Microsoft co-founder Bill Gates believes the majority of the United States' Wuhan coronavirus tests are "garbage," he told Wired.
According to the billionaire, our nation's testing system is deeply flawed because of testing reimbursement rates that are determined by the government.
"The majority of all U.S. tests are complete garbage, wasted. If you don’t care how late the date is and you reimburse at the same level, of course they’re going to take every customer. Because they are making ridiculous money, and it’s mostly rich people that are getting access to that," Gates explained. "You have to have the reimbursement system pay a little bit extra for 24 hours, pay the normal fee for 48 hours, and pay nothing [if it isn’t done by then]. And they will fix it overnight."
Gates helped fund a diagnostic testing program in Seattle. He said the results were quicker and the testing wasn't as intrusive. Instead of relying on a test that requires a swab from the turbinate – the very back of the nostrils – Gates' test utilized a cotton swab from the tip of a person's nose.
"There’s this thing where the health worker jams the deep turbinate, in the back of your nose, which actually hurts and makes you sneeze on the healthy worker. We showed that the quality of the results can be equivalent if you just put a self-test in the tip of your nose with a cotton swab," he explained. "The FDA made us jump through some hoops to prove that you didn’t need to refrigerate the result, that it could go back in a dry plastic bag, and so on. So the delay there was just normal double-checking, maybe overly careful but not based on some political angle. Because of what we have done at FDA, you can buy these cheaper swabs that are available by the billions. So anybody who’s using the deep turbinate now is just out of date. It’s a mistake, because it slows things down."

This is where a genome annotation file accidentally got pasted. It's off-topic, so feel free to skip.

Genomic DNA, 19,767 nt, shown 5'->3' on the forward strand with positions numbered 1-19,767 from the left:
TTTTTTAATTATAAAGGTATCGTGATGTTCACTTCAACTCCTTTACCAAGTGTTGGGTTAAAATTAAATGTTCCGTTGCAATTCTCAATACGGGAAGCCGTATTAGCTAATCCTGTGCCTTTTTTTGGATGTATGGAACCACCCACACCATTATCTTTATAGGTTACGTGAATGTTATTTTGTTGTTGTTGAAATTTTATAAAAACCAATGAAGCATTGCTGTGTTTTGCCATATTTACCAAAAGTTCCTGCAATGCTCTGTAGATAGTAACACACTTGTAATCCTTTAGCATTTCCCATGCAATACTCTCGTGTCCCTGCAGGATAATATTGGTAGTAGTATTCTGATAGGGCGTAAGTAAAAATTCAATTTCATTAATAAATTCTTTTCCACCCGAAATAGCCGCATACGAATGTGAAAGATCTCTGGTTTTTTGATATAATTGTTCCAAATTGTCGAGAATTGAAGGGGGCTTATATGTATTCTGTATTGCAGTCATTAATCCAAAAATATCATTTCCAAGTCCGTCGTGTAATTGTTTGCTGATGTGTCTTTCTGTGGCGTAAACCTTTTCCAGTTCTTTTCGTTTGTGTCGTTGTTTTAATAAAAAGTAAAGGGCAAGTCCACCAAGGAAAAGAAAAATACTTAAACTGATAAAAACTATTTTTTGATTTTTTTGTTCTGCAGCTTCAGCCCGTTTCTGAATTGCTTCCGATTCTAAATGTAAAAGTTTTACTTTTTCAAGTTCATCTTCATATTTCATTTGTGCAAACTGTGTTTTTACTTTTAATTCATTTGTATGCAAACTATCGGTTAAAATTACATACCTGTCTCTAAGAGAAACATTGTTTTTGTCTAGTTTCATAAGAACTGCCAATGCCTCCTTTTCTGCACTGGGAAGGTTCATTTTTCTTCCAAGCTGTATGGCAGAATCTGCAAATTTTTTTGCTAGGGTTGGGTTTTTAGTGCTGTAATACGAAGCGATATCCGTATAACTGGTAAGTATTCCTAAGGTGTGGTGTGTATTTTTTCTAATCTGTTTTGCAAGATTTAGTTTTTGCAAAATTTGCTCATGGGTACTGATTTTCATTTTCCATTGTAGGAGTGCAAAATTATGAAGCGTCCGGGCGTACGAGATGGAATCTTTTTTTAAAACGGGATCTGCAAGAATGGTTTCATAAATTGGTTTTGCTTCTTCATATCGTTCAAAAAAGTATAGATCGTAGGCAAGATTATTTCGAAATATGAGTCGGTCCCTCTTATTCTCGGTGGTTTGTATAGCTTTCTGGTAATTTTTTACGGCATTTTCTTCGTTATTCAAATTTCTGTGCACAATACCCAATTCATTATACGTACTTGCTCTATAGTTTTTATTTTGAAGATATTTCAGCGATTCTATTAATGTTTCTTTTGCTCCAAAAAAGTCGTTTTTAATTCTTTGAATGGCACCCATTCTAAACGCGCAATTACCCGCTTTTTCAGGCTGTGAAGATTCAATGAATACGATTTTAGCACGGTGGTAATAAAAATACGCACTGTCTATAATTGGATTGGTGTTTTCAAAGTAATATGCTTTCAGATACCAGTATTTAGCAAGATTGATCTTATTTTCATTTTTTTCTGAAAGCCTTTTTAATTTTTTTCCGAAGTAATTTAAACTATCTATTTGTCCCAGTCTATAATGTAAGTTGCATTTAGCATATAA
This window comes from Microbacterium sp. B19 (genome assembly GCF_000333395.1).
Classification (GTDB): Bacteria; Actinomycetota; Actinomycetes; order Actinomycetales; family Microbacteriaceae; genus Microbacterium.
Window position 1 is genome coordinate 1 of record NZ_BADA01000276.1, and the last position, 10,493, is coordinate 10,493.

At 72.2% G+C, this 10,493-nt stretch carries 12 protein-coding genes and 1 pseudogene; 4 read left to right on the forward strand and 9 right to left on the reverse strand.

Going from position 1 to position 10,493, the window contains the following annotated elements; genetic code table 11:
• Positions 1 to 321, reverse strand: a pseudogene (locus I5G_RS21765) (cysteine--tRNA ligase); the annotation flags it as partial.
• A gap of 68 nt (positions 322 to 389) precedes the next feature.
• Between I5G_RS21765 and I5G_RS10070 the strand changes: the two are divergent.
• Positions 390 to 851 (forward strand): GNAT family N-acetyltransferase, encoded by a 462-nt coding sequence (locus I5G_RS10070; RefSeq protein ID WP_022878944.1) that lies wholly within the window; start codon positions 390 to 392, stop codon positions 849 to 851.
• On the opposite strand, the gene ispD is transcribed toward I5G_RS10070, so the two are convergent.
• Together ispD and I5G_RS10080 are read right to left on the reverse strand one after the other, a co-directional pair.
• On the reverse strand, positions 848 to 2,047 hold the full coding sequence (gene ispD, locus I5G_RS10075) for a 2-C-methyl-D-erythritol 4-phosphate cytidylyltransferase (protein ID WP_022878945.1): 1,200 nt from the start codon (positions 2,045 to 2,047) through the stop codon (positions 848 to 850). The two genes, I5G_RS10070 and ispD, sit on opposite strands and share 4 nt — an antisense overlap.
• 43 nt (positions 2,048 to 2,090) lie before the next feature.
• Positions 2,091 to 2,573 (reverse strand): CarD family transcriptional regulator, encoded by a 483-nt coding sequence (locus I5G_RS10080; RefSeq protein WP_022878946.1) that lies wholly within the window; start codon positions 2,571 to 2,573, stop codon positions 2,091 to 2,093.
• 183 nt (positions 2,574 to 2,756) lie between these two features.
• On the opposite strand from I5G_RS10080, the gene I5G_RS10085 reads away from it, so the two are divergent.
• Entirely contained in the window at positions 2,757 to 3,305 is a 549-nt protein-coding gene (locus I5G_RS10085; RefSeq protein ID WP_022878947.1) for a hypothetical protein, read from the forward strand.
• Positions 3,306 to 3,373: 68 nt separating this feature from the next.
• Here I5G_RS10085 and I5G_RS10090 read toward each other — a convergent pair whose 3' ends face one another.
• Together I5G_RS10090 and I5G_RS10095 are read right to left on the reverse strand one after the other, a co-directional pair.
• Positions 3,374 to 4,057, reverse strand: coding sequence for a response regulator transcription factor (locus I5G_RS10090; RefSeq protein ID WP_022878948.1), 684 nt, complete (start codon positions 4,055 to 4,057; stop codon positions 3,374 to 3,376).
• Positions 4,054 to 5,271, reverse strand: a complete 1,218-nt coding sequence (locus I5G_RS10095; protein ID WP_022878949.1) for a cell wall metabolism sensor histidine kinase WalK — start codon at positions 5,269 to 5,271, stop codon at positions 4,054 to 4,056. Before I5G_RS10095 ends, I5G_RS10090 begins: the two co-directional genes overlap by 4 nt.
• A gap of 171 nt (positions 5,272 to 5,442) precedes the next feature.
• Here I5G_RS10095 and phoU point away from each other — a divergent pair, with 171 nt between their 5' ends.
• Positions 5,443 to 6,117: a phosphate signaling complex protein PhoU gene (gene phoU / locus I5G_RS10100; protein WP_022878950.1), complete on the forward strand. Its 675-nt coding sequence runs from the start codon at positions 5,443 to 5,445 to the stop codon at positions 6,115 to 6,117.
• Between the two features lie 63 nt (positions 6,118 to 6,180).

The Food and Drug Administration warned about false positives, saying approximately three percent of all tests aren't actually positive.
Since the start of the pandemic we have seen flaws in Wuhan coronavirus case numbers and deaths. Texas had to correct their fatality rate. In Orange County, California, 30,000 serology tests – used to detect whether or not a person has antibodies for the virus, suggesting they previously had an infection – were counted in the "cumulative tests to date" figures for five weeks. In Florida, Orlando's positivity rate was said to be 98 percent, when, in reality, it was only 9.4 percent. Part of the issue was the number of clinics and labs that were reporting 100 percent positivity rates.